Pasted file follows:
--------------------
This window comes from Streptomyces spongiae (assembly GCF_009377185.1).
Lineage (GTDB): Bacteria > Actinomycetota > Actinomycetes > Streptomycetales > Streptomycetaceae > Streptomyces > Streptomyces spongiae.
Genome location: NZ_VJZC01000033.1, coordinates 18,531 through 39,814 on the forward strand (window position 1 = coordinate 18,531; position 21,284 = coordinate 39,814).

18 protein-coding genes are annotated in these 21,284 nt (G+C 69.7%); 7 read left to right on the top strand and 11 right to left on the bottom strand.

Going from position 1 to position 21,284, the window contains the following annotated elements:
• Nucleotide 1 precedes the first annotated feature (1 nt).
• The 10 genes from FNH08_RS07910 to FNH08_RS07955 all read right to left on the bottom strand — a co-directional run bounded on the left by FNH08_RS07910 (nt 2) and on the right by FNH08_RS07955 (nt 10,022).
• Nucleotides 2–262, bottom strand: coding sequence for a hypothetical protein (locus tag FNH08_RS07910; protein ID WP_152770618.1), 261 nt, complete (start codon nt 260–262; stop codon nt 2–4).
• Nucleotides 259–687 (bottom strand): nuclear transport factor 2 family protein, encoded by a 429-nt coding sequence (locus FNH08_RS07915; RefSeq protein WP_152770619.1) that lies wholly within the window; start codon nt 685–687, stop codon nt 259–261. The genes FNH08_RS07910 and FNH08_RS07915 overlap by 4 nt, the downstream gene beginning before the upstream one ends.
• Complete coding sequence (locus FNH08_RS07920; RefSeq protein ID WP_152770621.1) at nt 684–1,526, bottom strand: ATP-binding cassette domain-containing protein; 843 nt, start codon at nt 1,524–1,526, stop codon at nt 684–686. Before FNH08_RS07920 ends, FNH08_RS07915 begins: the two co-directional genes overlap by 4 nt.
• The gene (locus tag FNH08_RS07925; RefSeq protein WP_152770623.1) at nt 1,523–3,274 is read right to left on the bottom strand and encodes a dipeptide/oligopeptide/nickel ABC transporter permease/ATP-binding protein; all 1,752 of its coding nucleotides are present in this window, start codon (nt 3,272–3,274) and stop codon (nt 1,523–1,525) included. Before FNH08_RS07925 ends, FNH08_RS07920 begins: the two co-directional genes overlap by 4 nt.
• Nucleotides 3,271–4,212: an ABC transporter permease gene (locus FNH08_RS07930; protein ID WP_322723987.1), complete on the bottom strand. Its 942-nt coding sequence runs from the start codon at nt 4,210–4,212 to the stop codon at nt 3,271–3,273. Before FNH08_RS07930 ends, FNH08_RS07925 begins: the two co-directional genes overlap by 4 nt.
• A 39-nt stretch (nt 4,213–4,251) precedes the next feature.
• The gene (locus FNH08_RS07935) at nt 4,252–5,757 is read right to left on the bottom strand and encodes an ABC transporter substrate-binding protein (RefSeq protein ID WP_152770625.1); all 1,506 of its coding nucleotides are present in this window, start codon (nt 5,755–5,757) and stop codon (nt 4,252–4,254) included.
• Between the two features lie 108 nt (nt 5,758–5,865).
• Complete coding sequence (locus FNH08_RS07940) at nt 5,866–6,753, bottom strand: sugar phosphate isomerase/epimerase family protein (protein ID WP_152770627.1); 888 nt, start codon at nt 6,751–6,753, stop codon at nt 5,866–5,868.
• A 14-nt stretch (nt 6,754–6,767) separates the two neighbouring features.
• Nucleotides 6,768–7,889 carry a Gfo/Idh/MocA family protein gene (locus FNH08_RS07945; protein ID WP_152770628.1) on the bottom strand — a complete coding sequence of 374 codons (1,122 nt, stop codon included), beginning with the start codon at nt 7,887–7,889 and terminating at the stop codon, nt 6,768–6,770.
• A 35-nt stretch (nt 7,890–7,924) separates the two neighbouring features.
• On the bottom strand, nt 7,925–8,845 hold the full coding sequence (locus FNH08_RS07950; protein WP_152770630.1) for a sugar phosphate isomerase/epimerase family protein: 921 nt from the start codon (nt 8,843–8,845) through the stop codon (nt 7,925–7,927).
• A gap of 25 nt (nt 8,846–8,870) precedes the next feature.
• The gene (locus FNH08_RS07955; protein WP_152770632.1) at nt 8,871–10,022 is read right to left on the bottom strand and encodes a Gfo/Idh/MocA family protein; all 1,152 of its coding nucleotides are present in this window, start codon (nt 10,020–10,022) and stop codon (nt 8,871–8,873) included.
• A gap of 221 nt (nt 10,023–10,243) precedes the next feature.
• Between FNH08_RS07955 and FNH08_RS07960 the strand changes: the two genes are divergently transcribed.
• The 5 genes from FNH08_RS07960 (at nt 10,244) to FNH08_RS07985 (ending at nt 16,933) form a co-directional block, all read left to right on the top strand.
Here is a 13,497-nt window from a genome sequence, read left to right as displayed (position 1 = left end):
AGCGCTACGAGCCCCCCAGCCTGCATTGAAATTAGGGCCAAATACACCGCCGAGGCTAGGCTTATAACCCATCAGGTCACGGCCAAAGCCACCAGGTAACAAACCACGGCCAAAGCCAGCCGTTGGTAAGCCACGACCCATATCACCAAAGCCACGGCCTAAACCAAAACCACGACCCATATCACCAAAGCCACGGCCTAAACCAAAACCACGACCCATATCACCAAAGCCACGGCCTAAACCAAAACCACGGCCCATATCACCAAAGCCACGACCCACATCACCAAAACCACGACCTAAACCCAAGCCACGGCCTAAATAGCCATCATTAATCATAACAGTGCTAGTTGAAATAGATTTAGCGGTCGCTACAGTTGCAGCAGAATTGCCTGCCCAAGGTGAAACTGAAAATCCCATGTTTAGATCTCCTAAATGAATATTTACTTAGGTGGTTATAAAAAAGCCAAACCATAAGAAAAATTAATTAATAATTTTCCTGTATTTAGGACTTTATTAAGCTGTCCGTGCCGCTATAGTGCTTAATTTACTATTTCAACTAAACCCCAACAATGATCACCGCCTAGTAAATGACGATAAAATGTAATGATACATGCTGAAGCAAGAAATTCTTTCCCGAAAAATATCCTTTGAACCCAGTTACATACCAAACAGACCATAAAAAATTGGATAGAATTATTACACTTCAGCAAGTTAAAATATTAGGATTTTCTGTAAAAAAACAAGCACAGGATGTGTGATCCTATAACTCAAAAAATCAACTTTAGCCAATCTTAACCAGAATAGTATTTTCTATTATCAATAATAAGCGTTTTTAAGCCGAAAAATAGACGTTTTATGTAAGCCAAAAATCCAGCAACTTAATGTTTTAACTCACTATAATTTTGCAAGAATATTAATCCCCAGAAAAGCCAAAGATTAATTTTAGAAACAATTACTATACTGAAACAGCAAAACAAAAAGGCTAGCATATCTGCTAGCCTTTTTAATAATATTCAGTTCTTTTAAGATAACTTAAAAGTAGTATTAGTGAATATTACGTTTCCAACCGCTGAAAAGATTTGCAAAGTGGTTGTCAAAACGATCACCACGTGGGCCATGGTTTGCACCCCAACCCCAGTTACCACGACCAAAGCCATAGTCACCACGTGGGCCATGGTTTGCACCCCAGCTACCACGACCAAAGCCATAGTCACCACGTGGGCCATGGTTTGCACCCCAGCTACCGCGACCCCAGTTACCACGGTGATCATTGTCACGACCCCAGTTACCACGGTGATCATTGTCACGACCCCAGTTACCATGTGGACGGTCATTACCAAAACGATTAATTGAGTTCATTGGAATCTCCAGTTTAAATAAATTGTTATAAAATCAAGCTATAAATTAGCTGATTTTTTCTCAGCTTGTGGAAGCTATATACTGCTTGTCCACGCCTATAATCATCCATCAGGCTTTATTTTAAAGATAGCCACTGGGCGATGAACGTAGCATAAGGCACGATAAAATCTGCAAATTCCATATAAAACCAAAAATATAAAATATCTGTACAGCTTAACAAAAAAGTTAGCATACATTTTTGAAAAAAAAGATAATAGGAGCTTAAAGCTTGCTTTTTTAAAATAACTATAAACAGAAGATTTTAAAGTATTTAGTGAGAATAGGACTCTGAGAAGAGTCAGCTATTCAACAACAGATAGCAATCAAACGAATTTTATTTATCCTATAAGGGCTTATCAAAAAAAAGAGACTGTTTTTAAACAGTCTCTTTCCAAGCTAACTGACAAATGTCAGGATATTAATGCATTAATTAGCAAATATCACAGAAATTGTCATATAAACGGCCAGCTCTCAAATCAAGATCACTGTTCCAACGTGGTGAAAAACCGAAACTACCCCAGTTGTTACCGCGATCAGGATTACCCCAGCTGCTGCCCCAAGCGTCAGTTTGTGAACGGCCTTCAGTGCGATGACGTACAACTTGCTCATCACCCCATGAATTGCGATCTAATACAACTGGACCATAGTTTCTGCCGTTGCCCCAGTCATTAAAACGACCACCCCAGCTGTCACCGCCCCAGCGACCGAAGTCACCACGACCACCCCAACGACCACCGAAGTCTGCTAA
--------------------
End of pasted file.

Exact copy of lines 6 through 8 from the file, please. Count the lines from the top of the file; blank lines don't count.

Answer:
• Nucleotide 1 precedes the first annotated feature (1 nt).
• The 10 genes from FNH08_RS07910 to FNH08_RS07955 all read right to left on the bottom strand — a co-directional run bounded on the left by FNH08_RS07910 (nt 2) and on the right by FNH08_RS07955 (nt 10,022).
• Nucleotides 2–262, bottom strand: coding sequence for a hypothetical protein (locus tag FNH08_RS07910; protein ID WP_152770618.1), 261 nt, complete (start codon nt 260–262; stop codon nt 2–4).